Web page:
In the Garden:
Rocky Mountains
January, 2004
Regional Report

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Now is the time to appreciate the apricot tree's unique bark and structural beauty.

The Garden in Winter

Winter can be a long season in our region, with many weather variations. Snow may be abundant or scarce, depending upon your location. Some days are warm and mild while others are frigid. Yet some of our most wonderful garden scenes occur in winter. You just need to get outdoors and look around your landscape.

Plants With Winter Interest
Bare branches are coated with a frosty blanket, the burgundy red berries of the Russian hawthorn shine against crystalline snow, ornamental grasses are frosted with ice crystals, and different textures of bark on trees and shrubs is openly revealed. We can easily see the rough bark of burr oak, tire-tread bark patterns on green ash, exfoliating, buckskin bark on birch, flattened, wing-like structures on the dwarf winged euonymus, and bright, shiny, red bark on the new growth of redtwig dogwood. With proper planning, your winter garden will sparkle with interesting textures and forms.

Two of my favorite native shrubs are the Rocky Mountain sumac (Rhus glabra) and the familiar staghorn sumac (Rhus typhina). Both of these shrubs are often frowned upon because of their aggressive growth, but if you have the space to let them sprawl, you won't be disappointed. In winter, fuzzy red berries are held aloft the tips of stocky branches.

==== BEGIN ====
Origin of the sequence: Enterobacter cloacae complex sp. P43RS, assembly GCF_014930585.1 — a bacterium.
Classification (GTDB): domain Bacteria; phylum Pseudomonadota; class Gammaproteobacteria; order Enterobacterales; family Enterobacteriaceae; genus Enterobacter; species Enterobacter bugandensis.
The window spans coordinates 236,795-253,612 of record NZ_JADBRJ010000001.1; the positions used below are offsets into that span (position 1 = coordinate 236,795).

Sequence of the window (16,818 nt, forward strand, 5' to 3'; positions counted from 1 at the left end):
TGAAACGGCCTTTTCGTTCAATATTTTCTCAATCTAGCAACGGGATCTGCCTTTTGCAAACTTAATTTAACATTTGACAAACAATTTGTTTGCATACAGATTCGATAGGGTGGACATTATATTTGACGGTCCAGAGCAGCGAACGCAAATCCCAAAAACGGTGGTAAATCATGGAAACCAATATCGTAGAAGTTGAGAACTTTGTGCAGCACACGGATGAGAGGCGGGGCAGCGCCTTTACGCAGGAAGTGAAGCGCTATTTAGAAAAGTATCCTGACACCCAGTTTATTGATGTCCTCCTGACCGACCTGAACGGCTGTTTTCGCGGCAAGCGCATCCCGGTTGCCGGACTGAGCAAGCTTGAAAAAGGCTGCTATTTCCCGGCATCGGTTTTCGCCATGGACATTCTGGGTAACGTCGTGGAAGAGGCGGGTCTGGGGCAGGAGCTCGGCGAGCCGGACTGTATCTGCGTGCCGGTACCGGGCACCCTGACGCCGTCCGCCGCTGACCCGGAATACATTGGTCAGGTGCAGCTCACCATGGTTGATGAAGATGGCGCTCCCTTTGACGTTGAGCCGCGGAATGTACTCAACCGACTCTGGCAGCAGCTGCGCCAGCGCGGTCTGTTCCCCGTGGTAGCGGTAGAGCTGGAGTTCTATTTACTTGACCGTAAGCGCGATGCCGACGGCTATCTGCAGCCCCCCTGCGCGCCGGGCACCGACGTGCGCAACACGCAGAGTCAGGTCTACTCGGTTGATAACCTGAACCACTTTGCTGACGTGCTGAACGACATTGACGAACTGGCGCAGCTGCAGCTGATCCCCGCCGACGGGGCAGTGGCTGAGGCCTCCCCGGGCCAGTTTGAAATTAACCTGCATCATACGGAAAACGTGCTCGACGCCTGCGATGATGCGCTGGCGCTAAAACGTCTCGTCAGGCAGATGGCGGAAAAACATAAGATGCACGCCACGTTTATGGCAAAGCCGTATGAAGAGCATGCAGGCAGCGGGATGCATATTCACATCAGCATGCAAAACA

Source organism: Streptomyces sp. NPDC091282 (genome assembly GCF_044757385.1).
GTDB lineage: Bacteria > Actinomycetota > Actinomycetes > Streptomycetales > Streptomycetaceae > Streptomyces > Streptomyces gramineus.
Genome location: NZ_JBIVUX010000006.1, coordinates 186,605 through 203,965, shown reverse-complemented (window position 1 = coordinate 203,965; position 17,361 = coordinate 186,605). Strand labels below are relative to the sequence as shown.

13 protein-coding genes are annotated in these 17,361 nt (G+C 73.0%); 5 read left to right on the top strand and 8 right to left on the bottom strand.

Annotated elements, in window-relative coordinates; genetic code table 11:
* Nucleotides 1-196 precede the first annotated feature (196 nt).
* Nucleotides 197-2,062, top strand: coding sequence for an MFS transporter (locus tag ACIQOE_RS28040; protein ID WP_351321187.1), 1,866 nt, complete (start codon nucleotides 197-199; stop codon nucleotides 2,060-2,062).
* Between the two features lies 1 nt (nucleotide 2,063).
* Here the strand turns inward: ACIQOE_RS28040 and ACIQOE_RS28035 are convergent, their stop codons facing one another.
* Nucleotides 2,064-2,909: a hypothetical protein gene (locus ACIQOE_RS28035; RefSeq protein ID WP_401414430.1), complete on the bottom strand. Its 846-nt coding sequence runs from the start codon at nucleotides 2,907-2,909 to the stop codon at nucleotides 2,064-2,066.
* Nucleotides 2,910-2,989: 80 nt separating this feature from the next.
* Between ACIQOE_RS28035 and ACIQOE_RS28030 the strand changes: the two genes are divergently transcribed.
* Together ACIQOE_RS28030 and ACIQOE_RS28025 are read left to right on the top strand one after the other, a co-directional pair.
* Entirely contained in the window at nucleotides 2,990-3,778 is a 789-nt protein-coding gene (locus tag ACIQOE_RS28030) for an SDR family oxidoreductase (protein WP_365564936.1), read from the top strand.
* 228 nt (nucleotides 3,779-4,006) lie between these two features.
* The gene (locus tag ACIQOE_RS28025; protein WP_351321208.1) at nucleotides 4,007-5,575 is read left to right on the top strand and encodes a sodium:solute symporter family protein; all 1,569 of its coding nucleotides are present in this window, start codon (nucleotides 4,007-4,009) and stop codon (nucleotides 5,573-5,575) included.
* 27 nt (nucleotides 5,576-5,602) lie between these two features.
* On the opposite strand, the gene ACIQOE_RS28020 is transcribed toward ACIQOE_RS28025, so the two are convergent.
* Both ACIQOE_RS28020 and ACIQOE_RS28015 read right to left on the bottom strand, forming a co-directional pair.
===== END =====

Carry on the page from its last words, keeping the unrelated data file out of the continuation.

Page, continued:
The apricot tree is another favorite for its bark and attractive branch structure.

Ornamental grasses add form, structure, and movement to the winter garden. The miscanthus grasses are among the latest to bloom, yet their wispy seed plumes glisten with a touch of frost against a clear blue sky. Blue avena grass will hold on to its evergreen-like foliage -- with its steely blue coloration -- until a hard freeze dries the clump into a mixture of gold and pewter tones for the remainder of the winter.

Garden Elements
Plants are not the only items that make the winter garden unique and wonderful. By now, large stones, brick and stone walls, benches, and garden sculpture reemerge from the green camouflage of summer. This should remind us that these elements help create a garden almost as much as the plants do.

Winter should be more than a season of dormancy and endurance; it provides a chance to appreciate the landscape from a different perspective.


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